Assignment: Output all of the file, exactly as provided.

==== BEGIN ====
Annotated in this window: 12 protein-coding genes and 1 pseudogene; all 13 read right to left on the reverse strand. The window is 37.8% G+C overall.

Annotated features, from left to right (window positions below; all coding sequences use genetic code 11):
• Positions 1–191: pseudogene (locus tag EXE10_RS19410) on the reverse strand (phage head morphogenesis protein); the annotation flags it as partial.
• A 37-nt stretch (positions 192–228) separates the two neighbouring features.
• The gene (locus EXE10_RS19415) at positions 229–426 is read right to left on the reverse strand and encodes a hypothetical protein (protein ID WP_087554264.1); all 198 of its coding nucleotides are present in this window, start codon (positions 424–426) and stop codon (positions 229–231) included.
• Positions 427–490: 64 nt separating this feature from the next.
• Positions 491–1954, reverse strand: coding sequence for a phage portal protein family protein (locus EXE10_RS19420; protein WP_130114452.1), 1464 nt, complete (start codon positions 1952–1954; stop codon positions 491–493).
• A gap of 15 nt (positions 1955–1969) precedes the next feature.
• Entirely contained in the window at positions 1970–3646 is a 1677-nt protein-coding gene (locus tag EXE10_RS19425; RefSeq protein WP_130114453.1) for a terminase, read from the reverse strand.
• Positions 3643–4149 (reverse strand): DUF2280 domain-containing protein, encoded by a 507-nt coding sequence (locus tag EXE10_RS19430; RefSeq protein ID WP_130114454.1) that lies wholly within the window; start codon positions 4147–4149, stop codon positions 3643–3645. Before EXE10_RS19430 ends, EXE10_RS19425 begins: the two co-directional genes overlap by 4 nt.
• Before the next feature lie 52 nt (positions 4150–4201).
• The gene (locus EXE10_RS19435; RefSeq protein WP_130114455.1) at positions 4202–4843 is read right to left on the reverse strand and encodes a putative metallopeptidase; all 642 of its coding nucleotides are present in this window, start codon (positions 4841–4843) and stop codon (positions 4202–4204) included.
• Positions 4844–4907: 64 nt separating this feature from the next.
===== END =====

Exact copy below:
Annotated in this window: 12 protein-coding genes and 1 pseudogene; all 13 read right to left on the reverse strand. The window is 37.8% G+C overall.

Annotated features, from left to right (window positions below; all coding sequences use genetic code 11):
• Positions 1–191: pseudogene (locus tag EXE10_RS19410) on the reverse strand (phage head morphogenesis protein); the annotation flags it as partial.
• A 37-nt stretch (positions 192–228) separates the two neighbouring features.
• The gene (locus EXE10_RS19415) at positions 229–426 is read right to left on the reverse strand and encodes a hypothetical protein (protein ID WP_087554264.1); all 198 of its coding nucleotides are present in this window, start codon (positions 424–426) and stop codon (positions 229–231) included.
• Positions 427–490: 64 nt separating this feature from the next.
• Positions 491–1954, reverse strand: coding sequence for a phage portal protein family protein (locus EXE10_RS19420; protein WP_130114452.1), 1464 nt, complete (start codon positions 1952–1954; stop codon positions 491–493).
• A gap of 15 nt (positions 1955–1969) precedes the next feature.
• Entirely contained in the window at positions 1970–3646 is a 1677-nt protein-coding gene (locus tag EXE10_RS19425; RefSeq protein WP_130114453.1) for a terminase, read from the reverse strand.
• Positions 3643–4149 (reverse strand): DUF2280 domain-containing protein, encoded by a 507-nt coding sequence (locus tag EXE10_RS19430; RefSeq protein ID WP_130114454.1) that lies wholly within the window; start codon positions 4147–4149, stop codon positions 3643–3645. Before EXE10_RS19430 ends, EXE10_RS19425 begins: the two co-directional genes overlap by 4 nt.
• Before the next feature lie 52 nt (positions 4150–4201).
• The gene (locus EXE10_RS19435; RefSeq protein WP_130114455.1) at positions 4202–4843 is read right to left on the reverse strand and encodes a putative metallopeptidase; all 642 of its coding nucleotides are present in this window, start codon (positions 4841–4843) and stop codon (positions 4202–4204) included.
• Positions 4844–4907: 64 nt separating this feature from the next.